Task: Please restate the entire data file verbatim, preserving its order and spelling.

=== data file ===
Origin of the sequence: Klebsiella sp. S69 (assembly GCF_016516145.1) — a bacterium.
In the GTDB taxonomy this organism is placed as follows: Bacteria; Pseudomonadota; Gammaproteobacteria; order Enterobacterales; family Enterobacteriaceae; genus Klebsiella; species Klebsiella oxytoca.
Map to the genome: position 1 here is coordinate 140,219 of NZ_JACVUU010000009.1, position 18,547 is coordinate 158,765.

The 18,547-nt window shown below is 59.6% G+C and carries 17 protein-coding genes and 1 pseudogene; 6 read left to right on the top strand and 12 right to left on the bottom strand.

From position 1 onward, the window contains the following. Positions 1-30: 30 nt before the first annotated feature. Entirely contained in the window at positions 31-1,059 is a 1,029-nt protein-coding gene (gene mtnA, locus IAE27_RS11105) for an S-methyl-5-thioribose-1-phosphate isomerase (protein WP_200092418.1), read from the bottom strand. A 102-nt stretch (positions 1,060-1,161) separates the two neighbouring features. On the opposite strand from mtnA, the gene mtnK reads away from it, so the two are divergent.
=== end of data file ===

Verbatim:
Origin of the sequence: Klebsiella sp. S69 (assembly GCF_016516145.1) — a bacterium.
In the GTDB taxonomy this organism is placed as follows: Bacteria; Pseudomonadota; Gammaproteobacteria; order Enterobacterales; family Enterobacteriaceae; genus Klebsiella; species Klebsiella oxytoca.
Map to the genome: position 1 here is coordinate 140,219 of NZ_JACVUU010000009.1, position 18,547 is coordinate 158,765.

The 18,547-nt window shown below is 59.6% G+C and carries 17 protein-coding genes and 1 pseudogene; 6 read left to right on the top strand and 12 right to left on the bottom strand.

From position 1 onward, the window contains the following. Positions 1-30: 30 nt before the first annotated feature. Entirely contained in the window at positions 31-1,059 is a 1,029-nt protein-coding gene (gene mtnA, locus IAE27_RS11105) for an S-methyl-5-thioribose-1-phosphate isomerase (protein WP_200092418.1), read from the bottom strand. A 102-nt stretch (positions 1,060-1,161) separates the two neighbouring features. On the opposite strand from mtnA, the gene mtnK reads away from it, so the two are divergent.